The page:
Joanie Simon: And for me too, as somebody who’s not necessarily science and technology, like in terms of math and physics and things, I go, “Oh, it’s a hurting my brain.” For those people who are maybe listening to this right now go like, “She is talking a different language that makes no sense.” The GODOX has some very tangible visual examples of how you can just see by manipulating your shutter speed in conjunction with the flash, how that greatly impacts your image and simplifies that lighting situation. And once you get through that, then the flash world opens up to you.
Bjork Ostrom: That’s awesome. And I know that people are going to be thinking this because this is a question we often get whenever we talk about this type of stuff, but it’s the gear question, and I know that people are going to say, “Hey, that’s awesome.” How do I take the first few steps? Obviously, like you said, especially in a podcast, it’s hard to explain this.
Joanie Simon: I want to just show them.
Bjork Ostrom: Yeah. That’s right. But if you were to say to somebody, “Hey, here’s what you need, to just take the first few steps.” Do you want to start experimenting with flash for your food photography? What are the pieces that they’re going to need? And maybe you can talk about the entry level things and then what you use as well, because I’m guessing like the camera you use isn’t maybe the entry level camera that somebody would buy if they’re first starting out.
Joanie Simon: Right. As far as where you need to start, and I’m happy to send you a link to it. It’s just free website, just the link with just the parts and pieces, because that is definitely like the overwhelming part of it, like, “How do I decide between all these lights?” So where I generally recommend people start out because you may not fall in love with flash quite to the degree that I personally have, but it’s still, I think such a very valuable tool to have. And so just starting out, I say start inexpensive, you don’t need to go spend an arm and a leg on this.
Joanie Simon: You can get an inexpensive speed light, speed lights you folks might have seen before, like a wedding photographer has that little light that’s attached to the top of the camera into the hot shoe, it’s just that little piece. So it’s a speed light, so you can get a speed light and then a trigger, because as food photographers, we don’t want the light coming from the camera, we want it coming from another direction, whether that’s like coming from the side or the light coming in from behind, so having some trigger then to communicate with the flash to go off remotely.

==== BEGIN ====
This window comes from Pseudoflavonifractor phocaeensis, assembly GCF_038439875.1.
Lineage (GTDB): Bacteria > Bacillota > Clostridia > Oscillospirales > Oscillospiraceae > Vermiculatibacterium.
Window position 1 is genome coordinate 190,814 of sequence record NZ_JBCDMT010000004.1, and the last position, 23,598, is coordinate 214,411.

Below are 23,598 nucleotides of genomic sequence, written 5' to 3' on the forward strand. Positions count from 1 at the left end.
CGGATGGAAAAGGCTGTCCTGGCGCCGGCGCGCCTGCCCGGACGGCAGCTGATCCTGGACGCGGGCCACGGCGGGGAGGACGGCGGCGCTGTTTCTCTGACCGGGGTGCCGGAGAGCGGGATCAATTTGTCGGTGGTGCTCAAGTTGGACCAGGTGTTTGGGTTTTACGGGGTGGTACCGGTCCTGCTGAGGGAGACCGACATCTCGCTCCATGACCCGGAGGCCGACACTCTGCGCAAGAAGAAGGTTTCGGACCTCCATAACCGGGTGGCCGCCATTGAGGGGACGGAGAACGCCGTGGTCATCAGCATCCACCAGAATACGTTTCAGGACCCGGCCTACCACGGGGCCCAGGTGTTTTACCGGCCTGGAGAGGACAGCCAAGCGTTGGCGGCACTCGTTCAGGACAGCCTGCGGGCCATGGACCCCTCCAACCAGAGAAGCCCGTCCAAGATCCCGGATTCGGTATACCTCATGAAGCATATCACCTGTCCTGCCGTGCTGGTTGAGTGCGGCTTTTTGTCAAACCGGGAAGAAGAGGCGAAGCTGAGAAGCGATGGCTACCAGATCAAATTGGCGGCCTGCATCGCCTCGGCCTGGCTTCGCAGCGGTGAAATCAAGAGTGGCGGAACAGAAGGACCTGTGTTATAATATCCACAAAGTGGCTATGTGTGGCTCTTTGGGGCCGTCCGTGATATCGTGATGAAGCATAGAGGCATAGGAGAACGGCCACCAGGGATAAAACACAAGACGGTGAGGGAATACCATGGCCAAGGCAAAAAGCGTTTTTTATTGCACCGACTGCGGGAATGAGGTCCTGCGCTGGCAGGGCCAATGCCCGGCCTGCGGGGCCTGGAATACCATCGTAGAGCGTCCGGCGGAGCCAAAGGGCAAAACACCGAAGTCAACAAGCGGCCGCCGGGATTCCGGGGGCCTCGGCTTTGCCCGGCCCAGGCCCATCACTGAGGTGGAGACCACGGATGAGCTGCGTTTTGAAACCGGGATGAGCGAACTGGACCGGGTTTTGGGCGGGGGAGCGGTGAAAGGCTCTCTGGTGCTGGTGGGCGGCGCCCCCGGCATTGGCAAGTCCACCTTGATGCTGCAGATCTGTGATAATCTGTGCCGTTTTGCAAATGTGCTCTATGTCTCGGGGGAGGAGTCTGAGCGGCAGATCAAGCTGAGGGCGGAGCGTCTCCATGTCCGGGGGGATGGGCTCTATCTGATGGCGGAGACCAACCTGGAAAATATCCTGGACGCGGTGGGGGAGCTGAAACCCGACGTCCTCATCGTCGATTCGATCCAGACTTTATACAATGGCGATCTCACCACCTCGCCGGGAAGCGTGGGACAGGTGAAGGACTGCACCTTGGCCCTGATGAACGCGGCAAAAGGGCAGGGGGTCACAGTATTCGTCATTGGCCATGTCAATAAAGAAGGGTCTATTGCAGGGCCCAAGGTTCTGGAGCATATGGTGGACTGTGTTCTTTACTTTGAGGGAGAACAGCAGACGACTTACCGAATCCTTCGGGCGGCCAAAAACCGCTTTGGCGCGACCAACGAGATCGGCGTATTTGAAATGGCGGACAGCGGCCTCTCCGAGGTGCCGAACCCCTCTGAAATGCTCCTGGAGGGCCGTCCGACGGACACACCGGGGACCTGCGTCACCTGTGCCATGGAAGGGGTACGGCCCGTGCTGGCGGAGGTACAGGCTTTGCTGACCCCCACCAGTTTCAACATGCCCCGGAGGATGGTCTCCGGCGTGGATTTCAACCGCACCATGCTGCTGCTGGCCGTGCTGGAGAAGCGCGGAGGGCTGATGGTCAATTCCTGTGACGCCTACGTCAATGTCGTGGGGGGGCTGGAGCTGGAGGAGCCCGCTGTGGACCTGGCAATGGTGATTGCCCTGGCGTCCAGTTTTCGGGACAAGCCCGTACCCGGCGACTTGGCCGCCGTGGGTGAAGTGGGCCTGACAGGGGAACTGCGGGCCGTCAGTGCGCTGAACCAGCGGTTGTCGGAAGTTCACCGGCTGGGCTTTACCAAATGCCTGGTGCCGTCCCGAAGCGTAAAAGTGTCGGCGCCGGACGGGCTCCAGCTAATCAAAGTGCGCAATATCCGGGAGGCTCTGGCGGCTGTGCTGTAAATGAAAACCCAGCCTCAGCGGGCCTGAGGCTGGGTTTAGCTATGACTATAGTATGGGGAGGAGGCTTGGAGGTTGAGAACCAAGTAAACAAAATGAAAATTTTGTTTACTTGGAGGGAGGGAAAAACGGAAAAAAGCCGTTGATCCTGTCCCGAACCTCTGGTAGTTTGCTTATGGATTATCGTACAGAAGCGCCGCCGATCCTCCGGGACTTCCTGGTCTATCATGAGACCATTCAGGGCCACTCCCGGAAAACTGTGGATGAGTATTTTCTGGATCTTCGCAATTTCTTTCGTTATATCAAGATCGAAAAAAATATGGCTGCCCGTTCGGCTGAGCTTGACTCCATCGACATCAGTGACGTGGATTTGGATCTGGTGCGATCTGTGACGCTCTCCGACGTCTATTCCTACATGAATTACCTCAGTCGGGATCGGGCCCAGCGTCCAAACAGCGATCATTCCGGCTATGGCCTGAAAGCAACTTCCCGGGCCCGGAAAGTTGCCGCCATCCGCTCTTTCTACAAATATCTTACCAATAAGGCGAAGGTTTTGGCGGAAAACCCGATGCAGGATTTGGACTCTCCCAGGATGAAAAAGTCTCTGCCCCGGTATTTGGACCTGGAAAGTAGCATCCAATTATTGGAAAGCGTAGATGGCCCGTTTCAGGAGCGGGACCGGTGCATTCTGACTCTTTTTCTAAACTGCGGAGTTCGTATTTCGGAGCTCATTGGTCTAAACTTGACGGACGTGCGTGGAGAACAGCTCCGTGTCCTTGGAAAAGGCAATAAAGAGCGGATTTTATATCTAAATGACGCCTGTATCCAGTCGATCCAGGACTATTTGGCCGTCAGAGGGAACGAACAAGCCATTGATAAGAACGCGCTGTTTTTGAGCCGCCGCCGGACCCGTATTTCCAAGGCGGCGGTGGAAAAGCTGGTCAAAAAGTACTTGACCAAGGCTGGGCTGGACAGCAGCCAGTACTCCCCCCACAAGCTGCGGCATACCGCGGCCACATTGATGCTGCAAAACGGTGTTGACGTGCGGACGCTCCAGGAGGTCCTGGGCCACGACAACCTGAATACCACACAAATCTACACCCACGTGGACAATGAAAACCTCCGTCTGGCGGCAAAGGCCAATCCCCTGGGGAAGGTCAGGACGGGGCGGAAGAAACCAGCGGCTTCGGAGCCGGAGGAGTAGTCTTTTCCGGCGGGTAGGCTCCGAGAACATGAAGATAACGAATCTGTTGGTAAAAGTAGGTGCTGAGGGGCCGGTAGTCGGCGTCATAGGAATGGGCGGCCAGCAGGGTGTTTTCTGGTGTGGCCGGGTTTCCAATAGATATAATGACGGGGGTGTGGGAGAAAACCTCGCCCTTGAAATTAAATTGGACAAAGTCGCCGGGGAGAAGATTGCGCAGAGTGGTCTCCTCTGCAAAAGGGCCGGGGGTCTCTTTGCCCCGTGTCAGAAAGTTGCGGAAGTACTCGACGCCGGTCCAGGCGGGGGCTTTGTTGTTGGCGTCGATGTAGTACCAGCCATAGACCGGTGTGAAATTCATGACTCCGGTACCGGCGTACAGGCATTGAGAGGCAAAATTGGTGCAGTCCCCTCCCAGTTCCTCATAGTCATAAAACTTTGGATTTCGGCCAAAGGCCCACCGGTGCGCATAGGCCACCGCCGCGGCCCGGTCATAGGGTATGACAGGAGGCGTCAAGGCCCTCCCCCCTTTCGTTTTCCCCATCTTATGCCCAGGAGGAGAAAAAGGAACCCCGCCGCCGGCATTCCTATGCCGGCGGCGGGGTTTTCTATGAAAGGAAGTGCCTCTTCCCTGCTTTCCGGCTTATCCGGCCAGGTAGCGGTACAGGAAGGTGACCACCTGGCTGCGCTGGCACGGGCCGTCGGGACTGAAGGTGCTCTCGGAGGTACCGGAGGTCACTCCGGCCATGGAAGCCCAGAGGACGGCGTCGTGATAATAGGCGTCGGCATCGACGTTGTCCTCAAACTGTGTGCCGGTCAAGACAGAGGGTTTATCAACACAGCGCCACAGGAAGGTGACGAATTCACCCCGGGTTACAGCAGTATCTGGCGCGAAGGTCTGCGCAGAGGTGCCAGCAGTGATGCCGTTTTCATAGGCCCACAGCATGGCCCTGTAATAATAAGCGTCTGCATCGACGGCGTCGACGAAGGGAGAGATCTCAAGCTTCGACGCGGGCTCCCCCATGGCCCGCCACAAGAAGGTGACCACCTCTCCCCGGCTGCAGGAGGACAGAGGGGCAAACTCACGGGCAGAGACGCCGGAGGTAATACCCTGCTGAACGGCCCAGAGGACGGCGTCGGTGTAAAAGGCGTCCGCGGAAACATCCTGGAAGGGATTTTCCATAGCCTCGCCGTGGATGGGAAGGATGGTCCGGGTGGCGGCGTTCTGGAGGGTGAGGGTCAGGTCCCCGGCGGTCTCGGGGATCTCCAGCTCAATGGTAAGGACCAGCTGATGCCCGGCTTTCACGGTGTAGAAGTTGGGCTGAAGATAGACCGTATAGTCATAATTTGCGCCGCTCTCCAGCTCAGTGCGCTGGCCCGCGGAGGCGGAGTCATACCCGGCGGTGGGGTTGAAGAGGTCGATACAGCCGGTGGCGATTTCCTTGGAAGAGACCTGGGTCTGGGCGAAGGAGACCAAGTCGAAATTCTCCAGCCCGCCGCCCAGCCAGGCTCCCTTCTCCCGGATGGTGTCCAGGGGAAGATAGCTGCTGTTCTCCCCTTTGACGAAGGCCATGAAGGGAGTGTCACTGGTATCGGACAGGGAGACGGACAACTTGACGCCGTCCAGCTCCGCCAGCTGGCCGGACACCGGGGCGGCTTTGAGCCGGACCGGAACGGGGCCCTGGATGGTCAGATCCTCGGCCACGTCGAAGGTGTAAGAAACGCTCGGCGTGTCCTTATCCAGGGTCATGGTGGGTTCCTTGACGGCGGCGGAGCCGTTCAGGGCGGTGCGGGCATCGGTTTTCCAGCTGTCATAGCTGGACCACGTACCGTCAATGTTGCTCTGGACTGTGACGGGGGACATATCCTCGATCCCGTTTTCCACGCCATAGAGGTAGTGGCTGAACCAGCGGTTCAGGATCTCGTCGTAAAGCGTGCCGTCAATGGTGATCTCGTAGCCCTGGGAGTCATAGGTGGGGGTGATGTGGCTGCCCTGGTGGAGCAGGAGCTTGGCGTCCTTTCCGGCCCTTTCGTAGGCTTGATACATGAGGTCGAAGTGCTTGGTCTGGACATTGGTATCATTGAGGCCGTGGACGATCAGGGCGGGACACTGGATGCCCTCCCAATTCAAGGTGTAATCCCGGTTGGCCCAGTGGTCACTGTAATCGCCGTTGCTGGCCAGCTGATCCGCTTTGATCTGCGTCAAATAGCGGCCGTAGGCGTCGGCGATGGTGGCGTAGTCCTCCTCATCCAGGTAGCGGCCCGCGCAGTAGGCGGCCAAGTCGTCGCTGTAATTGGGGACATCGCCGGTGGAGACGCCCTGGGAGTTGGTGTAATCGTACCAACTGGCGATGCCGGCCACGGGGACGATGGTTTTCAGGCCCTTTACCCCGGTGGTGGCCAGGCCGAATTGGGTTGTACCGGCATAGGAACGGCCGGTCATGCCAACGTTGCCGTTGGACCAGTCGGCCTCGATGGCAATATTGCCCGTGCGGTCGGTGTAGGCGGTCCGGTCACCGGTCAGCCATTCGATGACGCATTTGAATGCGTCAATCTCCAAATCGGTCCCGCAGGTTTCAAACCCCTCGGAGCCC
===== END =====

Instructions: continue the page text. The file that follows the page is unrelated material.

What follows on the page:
Joanie Simon: And so you get the flash, you get the trigger and then some stand and bracket to position that flash on, so that we can have our setup on the table and have our camera where we’re going to shoot it and then be able to position that light wherever we want the light entering in the scene from. Pretty much like the basic, that’s just the speed light, a trigger, a bracket and a light stand. And then as you experiment with it and get used to it, then you’re going to want to add something like a soft box or some other modifier. Modifier being the general term for anything that’s going to manipulate and change that light.
Joanie Simon: Because if you just throw the light from the flash, it’s going to look really hard and harsh, and you’re going to have those really intense lines that you think of when you usually fire a flash on your camera, you go, “That is not flattering.” And so going into the entire world of soft boxes and modifiers, but some of that is particular to your specific taste, because some people do like that bon appétit look right where they’re going through the harder, more intense shadows as opposed to people who want the super light and airy and ethereal.
Joanie Simon: Part of that is in the education as far as what’s really the difference between the modifiers, how do we manipulate the light and the way that we want it. And I make sure to address all of that because my intent with education always, no matter what format it’s in, is to make sure that I’m not just making people who are making images like, granted, we all make our own unique images, but I want to put the tools in people’s hands so that they can create then the images they have in their mind, because I love to see the variety and the creativity and the difference of the dark and moody and the light and airy. And yeah, those are the basic tools.
Joanie Simon: Now as far as people who really get into it, then they go, “Oh, okay, well, now I see that I want something maybe more powerful because I’m shooting really large setups or I’m shooting for eight hours a day,” which sometimes I’ll do. And so you want something that’s going to be a little more heavy duty. And so then you start looking at things like studio strobes, which also sounds a little overwhelming and crazy, but like I utilize a Amano light. It’s really a great device, it stands in the same position that you would put the speed bite, but it’s got an ability to … it’s got like a battery pack. And so it can last for an entire eight to 10 hour shoot, very powerful.